Bills were proposed this past session by a task force representing all segments of the recreational fishing public, plus fishing guides and commercial anglers and representatives from most major fishing clubs. One bill (H. 3864) deals strictly with gamefish, the other (H. 3865) with non-game fish, and they cover all freshwater species from black bass and crappie to striped bass and bream to catfish and trout.
The two bills, introduced in the House in April by a multitude of representatives, had worked their way through the legislative process all the way to second reading in the Senate the final week of the regular session when Rep. John Scott, D-Richland) put a hold on them.
Scott had no problem with the fisheries bills, but his action was a typical legislative ploy initiated when a member of one legislative house wants the other body to act on his favorite legislation. Scott wanted the House to vote on a voting bill he had sponsored.
The bills are awaiting third reading in the Senate and then must go back to the House for concurrence with Senate amendments. As most legislators appear to be on board, officials anticipate those differences will be ironed out quickly and the bills will be sent to the governor for her signature.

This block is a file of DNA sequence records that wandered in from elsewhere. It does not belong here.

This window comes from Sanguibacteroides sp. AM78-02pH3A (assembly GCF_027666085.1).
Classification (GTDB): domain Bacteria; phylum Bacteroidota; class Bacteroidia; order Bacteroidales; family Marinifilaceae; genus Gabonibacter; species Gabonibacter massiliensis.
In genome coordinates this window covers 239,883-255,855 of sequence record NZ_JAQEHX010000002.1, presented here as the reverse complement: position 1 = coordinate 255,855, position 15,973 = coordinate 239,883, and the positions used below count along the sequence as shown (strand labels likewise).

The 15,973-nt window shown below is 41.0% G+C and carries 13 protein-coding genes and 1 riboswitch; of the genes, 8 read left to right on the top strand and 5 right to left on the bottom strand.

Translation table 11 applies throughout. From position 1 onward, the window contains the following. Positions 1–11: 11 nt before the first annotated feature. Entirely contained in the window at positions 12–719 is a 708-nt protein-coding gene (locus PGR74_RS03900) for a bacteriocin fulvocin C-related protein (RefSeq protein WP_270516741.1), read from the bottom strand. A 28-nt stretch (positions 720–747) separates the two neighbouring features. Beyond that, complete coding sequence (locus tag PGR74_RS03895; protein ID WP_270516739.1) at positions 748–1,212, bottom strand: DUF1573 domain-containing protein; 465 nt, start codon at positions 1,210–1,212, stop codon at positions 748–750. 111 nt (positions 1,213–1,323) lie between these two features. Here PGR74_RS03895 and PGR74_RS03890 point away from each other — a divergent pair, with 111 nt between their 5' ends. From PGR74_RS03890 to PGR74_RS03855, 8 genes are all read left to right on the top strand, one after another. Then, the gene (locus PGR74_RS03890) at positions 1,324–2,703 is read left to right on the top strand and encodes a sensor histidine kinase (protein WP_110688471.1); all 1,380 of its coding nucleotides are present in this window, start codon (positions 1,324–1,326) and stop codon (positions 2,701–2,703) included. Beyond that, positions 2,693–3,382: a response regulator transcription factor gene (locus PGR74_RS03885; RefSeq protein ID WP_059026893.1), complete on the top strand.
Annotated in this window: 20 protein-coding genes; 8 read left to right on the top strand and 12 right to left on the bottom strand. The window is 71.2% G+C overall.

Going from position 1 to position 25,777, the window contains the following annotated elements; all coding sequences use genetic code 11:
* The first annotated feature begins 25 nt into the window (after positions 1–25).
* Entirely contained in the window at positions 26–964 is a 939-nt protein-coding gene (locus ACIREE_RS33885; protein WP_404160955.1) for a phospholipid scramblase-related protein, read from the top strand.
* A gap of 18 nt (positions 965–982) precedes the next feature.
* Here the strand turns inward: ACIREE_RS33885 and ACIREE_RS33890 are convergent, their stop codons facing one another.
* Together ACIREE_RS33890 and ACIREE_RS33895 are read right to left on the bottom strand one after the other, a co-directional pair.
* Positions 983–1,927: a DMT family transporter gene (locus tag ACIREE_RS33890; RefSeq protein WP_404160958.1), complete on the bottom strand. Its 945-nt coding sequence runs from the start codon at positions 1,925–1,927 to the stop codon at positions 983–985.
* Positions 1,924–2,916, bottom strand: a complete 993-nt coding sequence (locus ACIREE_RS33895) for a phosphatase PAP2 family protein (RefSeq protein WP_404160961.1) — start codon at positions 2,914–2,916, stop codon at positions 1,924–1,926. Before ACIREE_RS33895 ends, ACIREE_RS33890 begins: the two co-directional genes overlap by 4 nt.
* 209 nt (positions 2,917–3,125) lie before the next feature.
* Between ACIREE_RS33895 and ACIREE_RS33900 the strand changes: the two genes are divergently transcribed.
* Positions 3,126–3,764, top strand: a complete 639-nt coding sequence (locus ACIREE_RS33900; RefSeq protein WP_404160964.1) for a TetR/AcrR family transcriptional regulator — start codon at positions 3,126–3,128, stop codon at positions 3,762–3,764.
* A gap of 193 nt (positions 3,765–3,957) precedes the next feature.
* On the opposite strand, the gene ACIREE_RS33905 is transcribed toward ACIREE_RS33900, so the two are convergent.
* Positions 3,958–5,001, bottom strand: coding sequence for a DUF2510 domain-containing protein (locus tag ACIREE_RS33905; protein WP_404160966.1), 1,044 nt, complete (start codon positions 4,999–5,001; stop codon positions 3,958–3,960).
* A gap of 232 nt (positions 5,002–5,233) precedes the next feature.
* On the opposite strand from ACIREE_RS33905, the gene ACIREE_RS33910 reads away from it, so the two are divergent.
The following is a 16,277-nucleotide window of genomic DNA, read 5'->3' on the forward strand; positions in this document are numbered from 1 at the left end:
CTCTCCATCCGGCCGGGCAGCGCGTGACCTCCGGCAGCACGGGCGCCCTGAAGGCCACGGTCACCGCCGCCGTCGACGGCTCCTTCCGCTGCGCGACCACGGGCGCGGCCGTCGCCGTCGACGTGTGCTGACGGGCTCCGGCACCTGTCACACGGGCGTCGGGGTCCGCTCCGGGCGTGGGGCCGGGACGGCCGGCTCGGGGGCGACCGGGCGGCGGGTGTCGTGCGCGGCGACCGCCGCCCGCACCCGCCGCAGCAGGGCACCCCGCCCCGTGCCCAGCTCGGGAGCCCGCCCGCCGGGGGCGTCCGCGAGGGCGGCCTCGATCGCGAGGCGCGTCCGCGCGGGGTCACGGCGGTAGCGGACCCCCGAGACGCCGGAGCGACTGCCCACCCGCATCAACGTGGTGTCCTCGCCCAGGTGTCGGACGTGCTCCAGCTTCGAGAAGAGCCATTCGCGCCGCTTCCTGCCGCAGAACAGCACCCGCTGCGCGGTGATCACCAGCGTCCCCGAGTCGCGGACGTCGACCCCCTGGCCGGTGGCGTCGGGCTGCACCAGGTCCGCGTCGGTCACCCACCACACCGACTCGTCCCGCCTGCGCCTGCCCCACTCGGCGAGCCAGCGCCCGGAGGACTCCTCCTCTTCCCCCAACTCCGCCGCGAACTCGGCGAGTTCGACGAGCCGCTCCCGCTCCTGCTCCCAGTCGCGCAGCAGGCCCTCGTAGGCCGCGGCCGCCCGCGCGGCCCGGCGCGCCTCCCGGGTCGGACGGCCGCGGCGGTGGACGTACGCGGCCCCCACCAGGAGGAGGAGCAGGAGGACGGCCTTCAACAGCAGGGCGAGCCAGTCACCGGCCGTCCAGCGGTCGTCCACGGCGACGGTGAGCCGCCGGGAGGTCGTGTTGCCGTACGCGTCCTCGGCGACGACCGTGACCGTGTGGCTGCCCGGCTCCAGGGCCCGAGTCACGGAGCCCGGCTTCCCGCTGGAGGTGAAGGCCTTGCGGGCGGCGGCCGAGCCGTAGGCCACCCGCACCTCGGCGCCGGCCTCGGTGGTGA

The bills are comprehensive in cleaning up the language in existing fishery laws, rename bodies of water to concur throughout the state, address size minimums, baitfish and even establish a trophy striped bass fishery on Lake Russell.
Among specifics addressed in last-minute amendments are: no non-game gear allowed in Lake Monticello and new limits for striped bass on Lake Murray. The proposed Lake Murray limits are five fish with a minimum of 21 inches from October through May and no length limit from June through September.
If the bills pass, the effective dates for the new laws will be July 2012.